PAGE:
China Said to Plan $16.3 Billion Fund for ‘New Silk Road’

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China Infrastructure
A couple stand near a Chinese national flag on a ferry crossing the Chang Jiang river in Wuhan, China. More policies will be rolled out soon to encourage Chinese lenders to finance infrastructure in countries along the route connecting China to Europe, said the officials. Photographer: Tomohiro Ohsumi/Bloomberg

China plans a $16.3 billion fund to finance construction of infrastructure linking its markets to three continents as President Xi Jinping pushes forward with his plans to revive the centuries-old Silk Road trading route.

The fund, overseen by Chinese policy banks, will be used to build and expand railways, roads and pipelines in Chinese provinces that are part of the strategy to facilitate trade over land and shipping routes, according to government officials who participated in drafting the plan.

More policies will be rolled out soon to encourage Chinese lenders to finance infrastructure in countries along the route connecting China to Europe, the officials said. They asked not to be identified as they weren’t authorized to speak publicly about the plans. Chinese companies will also be urged to invest in the countries and bid for contracts, the officials said.

The New Silk Road plan, comprising a land-based belt and a maritime route, has been referred to as a Chinese national strategy after Xi first proposed the idea in Kazakhstan a year ago. It envisions an economic cooperation bloc through to the Mediterranean that revives the old Silk Road, where trade helped developed civilizations along the route.

“Previously, China focused on attracting foreign investment, but now the shift is being made -- China’s more and more encouraging its capital to go abroad,” said Feng Yujun, senior researcher at the China Institutes of Contemporary International Relations in Beijing.

APEC Summit

Xi’s overseas push comes as he tries to shape China as a great power, restoring its maritime dominance in the Asia-Pacific and extending its political and economic influence across the region, where it has been asserting itself in territorial spats. Next week, Xi will reinforce the image as he hosts U.S. President Barack Obama and other world leaders at the Asia Pacific Economic Cooperation summit in Beijing.

The State Council Information Office didn’t immediately respond to faxed questions seeking comment yesterday.

The fund will finance domestic infrastructure construction and will be overseen by Chinese policy banks such as China Development Bank, the officials said. Financing will be limited to regions in the plan: Central Asia, the Middle East, South Asia, Southeast Asia and parts of Europe, they said.

The plan signals “a shift in China’s strategic thought,” said Zhang Yunling, director of the Institute of Asia-Pacific Studies at the Chinese Academy of Social Sciences. The past three decades of China’s development have been focused on “absorbing foreign investment” and the next step will be about the outflow of Chinese development to its neighbors, he said.

Provinces Competing

Xi raised the “New Silk Road Economic Belt” idea at his speech in the Kazakhstan capital Astana on September 7, 2013. One month later, when addressing the Indonesian parliament in Jakarta, he pitched “the 21st Century Maritime Silk Road.”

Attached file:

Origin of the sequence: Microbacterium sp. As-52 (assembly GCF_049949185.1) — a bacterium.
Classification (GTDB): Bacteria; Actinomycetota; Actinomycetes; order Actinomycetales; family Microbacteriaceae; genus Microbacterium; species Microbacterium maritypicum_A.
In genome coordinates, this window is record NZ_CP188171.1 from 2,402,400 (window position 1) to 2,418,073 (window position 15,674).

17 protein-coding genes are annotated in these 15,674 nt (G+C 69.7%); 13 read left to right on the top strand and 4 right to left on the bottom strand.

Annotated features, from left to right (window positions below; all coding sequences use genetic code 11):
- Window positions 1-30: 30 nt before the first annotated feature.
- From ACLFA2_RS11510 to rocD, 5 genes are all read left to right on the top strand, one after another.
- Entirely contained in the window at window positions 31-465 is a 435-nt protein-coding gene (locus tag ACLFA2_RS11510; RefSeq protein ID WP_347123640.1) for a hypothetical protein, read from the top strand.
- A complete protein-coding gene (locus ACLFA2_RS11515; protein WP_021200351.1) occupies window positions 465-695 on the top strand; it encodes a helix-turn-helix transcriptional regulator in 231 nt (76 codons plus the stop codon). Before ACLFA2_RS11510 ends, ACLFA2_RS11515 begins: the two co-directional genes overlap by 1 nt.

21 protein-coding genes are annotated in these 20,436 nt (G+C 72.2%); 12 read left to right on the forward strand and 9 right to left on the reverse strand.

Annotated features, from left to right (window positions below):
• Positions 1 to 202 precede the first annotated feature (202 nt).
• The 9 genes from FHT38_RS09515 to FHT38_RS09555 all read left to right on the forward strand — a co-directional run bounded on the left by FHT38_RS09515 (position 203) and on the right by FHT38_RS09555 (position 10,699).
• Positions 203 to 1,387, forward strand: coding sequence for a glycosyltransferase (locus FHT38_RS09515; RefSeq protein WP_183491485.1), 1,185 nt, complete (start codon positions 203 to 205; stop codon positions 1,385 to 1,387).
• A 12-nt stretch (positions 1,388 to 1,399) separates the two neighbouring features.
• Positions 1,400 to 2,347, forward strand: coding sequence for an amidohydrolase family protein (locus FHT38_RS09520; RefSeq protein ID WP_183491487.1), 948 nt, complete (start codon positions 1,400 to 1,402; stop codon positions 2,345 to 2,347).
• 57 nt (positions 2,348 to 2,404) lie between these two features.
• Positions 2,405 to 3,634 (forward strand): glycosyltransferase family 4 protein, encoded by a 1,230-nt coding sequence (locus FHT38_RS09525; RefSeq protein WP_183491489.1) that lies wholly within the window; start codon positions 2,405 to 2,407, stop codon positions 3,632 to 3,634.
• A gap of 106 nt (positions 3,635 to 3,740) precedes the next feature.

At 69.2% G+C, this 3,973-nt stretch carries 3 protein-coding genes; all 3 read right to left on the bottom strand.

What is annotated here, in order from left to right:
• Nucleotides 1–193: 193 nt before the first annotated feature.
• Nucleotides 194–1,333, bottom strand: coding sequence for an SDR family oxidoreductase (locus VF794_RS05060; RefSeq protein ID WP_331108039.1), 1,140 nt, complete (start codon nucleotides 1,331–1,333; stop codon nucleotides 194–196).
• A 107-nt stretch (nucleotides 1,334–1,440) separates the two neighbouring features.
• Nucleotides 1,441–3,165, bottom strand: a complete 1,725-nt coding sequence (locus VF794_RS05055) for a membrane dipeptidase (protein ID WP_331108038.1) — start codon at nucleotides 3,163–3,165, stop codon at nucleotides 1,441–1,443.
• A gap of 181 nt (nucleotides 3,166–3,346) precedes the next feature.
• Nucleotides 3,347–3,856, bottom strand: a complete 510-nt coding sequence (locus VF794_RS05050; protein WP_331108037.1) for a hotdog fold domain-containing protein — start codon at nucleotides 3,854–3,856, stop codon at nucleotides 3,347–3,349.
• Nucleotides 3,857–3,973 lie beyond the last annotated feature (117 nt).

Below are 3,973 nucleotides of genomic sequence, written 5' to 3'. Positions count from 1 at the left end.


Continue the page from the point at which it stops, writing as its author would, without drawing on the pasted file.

The proposal has inspired competition between officials from Chinese provinces, especially the poorer western regions, seeking to tap the funding. Vice premier Wang Yang said in September in Urumqi, the capital of the western Xinjiang region, that it had a “prominent role to play” in the economic belt and the central government “supports Xinjiang to seize the historical opportunity” to become the hub of the belt.

The southern province of Guangdong, a manufacturing center that helped power China’s economic rise over the past three decades, in early November hosted the inaugural international expo for the maritime Silk Road, with 42 countries participating.

India, Afghanistan

“One of the most important considerations in the strategy is its attempt to reduce the imbalance between the eastern coastal areas and the western inland areas,” Feng said.

Xi, who has said his home province Shaanxi was the starting point for the old Silk Road, has recently ramped up efforts to sell his strategy overseas. During state visits in September he secured verbal commitments from three countries along the routes -- Tajikistan, the Maldives and Sri Lanka. India has also shown interest and Afghanistan’s new president Ashraf Ghani Ahmadzai said at his summit with Xi in last week that his country was keen to be involved, according to the official Xinhua News Agency.

According to a map published on the website of the official Xinhua News Agency in May, the land-based Silk Road starts from the ancient capital city of Xi’an, stretching west through Lanzhou and Urumqi before running southwest across Central Asia, the Middle East and Europe.

The sea-based Maritime Silk Road goes through Guangdong and the southernmost Chinese province of Hainan, an island, en route to the Malacca Strait and Indian Ocean. It traverses the Horn of Africa before entering the Red Sea and Mediterranean. The two roads are supposed to meet in Venice.

Once complete, the Silk Roads will bring “new opportunities and a new future to China and every country along the road that it is seeking to develop,” according to the Xinhua article.

— With assistance by Ting Shi, and Steven Yang

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